Mushroom stew, my little boy’s goal after a long foray in the woods near our home, seemed a lost cause after our first outing when we ended up with a only handful of porcini, slippery jacks and chanterelles – just enough for a wild mushroom butter, but not much else. He wanted it so badly, that wild mushroom stew, and every few feet into our journey he’d stop and ask, “Can we eat this?” or “Is that poisonous?” and we’d consult our mushrooming guidebook which would give me the confidence in what I knew to be correct. My husband joined us on our next trips and we’d delve deeper in the woods, uncovering even more mushrooms to satisfy my little boy’s craving for mushroom stew.
We gathered slippery jacks with their sticky peel-away skin and creamy white flesh and the charming cinnamon-dusted porcini, too. We found tiny hawk’s wings whose cap of concentric brown scale-like protrusions resembles a hawk’s feathers, to the imaginative, anyway. We were lucky, too, fellow mushroomers who, without a short-legged companion in tow, were able to journey deeper into the woods, often sharing their bounty with us. And, in that way, more than our fair share of golden chanterelle mushrooms landed in our stew pot.
But all the while we trampled through the muck of a forest floor littered with pine needles, dank puddles and rotting logs, there was only one topic of conversation: mushroom stew. How do you make a mushroom stew, he’d ask. Can we add this mushroom? How many do we need? And on. And on.
So when we’d amassed enough edible wild mushrooms to build a decent stew, about two pounds, more or less, we headed home – tired, hot, a bit dehydrated. My little boy and I got to our work preparing mushroom stew, he by insisting on cleaning and chopping the mushrooms when he’d use the opportunity to carefully recite the names of the mushrooms. Suillus. Bolete. Chanterelle.
I combined our other ingredients: clarified butter, fresh herbs, carrot, celery, shallots and potatoes the size of marbles. We’d add the stew meat too – grass-fed beef from thirty miles down the road, though any red meat should do – elk, venison or even bison.
mushroom stew recipe
By September 21, 2011Published:
- Yield: about 12 servings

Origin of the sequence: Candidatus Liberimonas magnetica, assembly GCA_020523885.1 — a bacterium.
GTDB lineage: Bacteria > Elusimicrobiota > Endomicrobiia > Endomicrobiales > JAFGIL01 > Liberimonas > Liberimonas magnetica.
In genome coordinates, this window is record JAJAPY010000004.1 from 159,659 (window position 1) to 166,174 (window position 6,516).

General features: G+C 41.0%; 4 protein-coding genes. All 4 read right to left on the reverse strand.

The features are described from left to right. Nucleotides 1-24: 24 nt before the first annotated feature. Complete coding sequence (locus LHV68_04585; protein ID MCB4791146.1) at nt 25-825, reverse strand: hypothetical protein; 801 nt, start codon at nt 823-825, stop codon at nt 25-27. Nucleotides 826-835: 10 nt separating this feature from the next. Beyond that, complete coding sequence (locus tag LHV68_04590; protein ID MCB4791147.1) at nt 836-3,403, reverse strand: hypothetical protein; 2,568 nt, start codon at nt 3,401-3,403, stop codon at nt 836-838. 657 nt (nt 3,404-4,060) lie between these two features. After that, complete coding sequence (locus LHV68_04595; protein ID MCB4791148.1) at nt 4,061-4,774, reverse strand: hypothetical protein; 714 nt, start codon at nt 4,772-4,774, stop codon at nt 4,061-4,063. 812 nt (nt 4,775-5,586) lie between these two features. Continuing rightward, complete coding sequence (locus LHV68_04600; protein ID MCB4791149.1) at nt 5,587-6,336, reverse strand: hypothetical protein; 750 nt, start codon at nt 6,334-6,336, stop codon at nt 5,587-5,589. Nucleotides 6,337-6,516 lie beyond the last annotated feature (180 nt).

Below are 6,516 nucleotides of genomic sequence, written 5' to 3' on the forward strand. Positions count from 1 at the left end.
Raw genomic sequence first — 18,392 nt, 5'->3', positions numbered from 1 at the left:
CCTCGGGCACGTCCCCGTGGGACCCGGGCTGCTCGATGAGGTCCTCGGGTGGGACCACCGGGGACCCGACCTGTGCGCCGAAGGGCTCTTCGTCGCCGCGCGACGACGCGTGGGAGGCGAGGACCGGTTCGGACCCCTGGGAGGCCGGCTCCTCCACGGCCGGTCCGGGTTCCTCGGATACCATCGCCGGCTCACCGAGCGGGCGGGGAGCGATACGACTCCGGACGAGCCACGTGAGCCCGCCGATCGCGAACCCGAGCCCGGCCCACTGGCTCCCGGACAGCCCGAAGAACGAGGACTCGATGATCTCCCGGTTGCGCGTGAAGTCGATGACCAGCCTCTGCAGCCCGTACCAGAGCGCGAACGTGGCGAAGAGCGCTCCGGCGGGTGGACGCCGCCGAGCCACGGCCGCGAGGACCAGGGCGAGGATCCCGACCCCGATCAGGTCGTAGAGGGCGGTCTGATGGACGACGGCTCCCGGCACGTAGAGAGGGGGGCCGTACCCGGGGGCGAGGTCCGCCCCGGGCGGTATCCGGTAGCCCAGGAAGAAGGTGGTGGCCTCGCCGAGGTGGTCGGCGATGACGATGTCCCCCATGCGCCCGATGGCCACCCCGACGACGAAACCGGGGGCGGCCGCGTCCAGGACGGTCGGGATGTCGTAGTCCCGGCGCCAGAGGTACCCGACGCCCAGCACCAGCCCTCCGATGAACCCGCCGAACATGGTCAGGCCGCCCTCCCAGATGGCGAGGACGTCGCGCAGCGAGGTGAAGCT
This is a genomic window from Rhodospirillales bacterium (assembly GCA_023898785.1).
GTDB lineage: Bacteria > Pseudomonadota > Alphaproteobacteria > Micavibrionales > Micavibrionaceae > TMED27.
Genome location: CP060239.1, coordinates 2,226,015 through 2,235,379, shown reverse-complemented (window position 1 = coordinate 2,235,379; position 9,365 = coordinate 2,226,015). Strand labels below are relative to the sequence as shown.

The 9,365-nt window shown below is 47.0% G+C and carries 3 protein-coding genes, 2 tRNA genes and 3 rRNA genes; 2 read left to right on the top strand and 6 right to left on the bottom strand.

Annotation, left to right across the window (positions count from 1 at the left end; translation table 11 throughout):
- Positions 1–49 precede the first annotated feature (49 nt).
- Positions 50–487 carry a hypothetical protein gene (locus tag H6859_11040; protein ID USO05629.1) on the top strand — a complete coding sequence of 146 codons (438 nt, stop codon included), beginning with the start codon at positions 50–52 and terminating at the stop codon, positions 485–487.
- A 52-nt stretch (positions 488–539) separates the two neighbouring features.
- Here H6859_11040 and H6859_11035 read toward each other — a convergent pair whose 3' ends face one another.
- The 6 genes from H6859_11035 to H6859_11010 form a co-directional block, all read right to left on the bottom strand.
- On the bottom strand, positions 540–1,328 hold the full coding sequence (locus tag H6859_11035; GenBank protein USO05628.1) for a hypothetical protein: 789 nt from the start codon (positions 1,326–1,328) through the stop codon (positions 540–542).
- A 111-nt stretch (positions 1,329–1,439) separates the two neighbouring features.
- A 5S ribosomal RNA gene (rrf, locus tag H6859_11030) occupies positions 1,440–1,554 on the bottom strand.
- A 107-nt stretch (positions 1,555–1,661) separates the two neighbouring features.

- Prep: about 2 to 2 1/2 hours min
Mushroom stew combined with wholesome grass-fed beef and simmered gently for hours in stock, herbs and wine, is a satisfying dish – robust and warming and utterly perfect for autumn.
- 1 tbsp clarified butter or beef tallow
- 4 ounces bacon, (chopped fine)
- 1 pound beef stew meat
- 6 shallots peeled and chopped fine
- 1 large leek (white parts only, sliced thinly)
- 5 carrots (peeled and chopped)
- 5 stalks celery (chopped)
- 1 pound fingerling potatoes (kept whole if small, chopped if large)
- 2 pounds mixed mushrooms (shiitake, button, cremini, chanterelle, porcini etc) (cleaned and chopped)
- 2 bay leafs
- 1 small bunch fresh thyme
- 2 cups dry red wine
- 3 quarts homemade beef stock
- 1 small bunch fresh parsley (trimmed and chopped)
- unrefined sea salt and black pepper (to taste)
- Heat a tablespoon clarified butter or beef tallow in a dutch oven or heavy-bottomed stock pot over a medium-high flame until it melts.
- Render four ounces chopped bacon in the hot fat until it crisps, then remove from the pan and add one pound beef stew meat, browning on all sides, about three or four minutes.
- Remove the browned meat from the pot, adding chopped shallots and sliced leek Fry the leek and shallots in the hot fat until they release their fragrance and begin to caramelize a bit around the edges.
- Toss chopped carrots, celery and mushrooms into the pot with two bay leafs and the leaves of one bunch fresh thyme. Fry for two to three minutes, before deglazing the pot with 2 cups dry red wine and 3 quarts homemade beef stock.
- Add browned beef back into the pot along with one pound small fingerling potatoes.
- Bring the pot to a boil, then reduce the heat and simmer the mushroom stew slowly for about an hour and a half to two hours until potatoes and meat are tender.
- Remove the stew from the heat, stir in crisp bacon and chopped parsley. Season to taste with unrefined sea salt and coarsely ground black pepper as it suits you.